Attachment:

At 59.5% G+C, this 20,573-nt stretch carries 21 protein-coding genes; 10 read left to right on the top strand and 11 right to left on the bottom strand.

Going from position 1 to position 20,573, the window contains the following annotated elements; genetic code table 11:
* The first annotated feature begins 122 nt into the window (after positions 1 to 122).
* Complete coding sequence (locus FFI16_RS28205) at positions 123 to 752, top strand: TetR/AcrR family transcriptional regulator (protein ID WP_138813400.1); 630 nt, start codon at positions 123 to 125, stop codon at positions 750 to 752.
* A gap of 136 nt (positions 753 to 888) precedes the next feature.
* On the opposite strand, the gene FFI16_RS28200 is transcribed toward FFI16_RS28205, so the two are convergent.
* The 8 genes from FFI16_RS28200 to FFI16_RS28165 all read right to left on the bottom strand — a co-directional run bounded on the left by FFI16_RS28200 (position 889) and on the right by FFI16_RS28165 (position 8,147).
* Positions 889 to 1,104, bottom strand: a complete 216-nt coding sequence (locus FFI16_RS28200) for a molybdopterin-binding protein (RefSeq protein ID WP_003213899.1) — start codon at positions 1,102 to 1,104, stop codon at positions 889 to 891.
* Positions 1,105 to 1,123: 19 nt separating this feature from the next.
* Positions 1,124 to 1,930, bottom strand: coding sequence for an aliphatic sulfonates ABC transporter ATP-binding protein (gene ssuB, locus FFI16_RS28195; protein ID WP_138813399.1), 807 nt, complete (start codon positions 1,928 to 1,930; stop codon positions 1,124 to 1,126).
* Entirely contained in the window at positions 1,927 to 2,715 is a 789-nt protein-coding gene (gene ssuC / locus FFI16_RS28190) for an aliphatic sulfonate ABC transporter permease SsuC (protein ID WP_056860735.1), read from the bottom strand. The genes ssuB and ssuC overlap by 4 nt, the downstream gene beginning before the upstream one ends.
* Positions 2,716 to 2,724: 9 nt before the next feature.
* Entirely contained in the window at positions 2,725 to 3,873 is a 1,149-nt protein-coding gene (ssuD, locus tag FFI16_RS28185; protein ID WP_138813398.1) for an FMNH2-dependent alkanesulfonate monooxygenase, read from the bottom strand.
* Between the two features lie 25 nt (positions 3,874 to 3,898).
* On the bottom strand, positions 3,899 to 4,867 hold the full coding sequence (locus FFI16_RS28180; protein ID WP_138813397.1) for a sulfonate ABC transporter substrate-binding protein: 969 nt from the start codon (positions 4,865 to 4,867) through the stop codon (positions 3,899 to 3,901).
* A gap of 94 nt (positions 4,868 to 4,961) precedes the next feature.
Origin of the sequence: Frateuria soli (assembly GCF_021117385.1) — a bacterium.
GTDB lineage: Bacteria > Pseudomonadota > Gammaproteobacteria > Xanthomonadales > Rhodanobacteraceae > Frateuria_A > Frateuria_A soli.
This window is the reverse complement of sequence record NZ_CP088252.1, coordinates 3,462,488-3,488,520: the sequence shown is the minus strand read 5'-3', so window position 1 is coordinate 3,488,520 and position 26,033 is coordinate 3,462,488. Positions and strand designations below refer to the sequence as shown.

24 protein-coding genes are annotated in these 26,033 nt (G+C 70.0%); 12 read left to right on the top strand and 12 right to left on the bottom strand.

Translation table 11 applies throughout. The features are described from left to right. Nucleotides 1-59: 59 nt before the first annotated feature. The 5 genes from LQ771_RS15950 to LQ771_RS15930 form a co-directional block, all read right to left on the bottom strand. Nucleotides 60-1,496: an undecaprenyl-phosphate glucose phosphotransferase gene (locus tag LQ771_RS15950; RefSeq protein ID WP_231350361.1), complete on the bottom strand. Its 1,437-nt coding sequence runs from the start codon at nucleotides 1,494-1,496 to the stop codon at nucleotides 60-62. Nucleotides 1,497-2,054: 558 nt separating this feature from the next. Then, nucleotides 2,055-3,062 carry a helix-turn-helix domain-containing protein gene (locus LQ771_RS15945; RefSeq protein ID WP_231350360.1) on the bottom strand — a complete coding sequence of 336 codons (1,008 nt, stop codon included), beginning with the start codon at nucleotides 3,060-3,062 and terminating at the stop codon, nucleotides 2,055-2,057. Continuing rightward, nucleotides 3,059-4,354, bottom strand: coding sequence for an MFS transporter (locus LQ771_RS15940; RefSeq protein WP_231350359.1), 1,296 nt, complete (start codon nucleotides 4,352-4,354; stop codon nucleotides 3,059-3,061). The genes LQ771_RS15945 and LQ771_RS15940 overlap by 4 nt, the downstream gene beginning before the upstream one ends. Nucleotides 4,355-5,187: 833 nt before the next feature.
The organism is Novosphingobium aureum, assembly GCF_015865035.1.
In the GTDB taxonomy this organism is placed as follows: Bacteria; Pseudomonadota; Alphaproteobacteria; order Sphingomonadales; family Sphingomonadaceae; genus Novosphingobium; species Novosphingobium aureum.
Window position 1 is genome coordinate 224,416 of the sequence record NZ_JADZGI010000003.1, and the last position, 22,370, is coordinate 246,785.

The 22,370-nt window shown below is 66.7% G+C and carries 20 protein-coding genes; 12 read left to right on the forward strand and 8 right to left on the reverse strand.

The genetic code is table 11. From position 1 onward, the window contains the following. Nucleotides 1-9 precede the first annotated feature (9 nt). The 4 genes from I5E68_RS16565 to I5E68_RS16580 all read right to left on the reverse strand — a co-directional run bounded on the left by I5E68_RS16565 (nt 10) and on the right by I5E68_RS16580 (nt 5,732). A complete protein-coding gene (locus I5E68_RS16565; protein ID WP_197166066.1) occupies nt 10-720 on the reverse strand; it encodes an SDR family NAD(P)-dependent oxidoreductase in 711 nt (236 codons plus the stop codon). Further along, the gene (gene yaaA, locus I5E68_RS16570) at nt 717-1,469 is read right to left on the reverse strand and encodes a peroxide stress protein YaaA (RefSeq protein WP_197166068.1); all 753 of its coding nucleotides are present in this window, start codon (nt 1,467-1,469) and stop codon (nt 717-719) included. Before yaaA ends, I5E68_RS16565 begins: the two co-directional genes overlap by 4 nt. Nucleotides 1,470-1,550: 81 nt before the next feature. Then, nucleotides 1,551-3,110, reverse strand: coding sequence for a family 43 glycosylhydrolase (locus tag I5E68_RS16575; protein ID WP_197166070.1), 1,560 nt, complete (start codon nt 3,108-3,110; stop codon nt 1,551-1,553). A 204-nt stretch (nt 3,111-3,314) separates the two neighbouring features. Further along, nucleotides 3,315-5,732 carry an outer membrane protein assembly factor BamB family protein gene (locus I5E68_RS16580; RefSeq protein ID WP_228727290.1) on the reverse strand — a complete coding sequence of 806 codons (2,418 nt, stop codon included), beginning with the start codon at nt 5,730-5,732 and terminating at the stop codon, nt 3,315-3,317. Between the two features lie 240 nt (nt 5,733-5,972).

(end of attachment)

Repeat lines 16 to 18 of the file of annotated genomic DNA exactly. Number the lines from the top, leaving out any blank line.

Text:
* A gap of 94 nt (positions 4,868 to 4,961) precedes the next feature.
Origin of the sequence: Frateuria soli (assembly GCF_021117385.1) — a bacterium.
GTDB lineage: Bacteria > Pseudomonadota > Gammaproteobacteria > Xanthomonadales > Rhodanobacteraceae > Frateuria_A > Frateuria_A soli.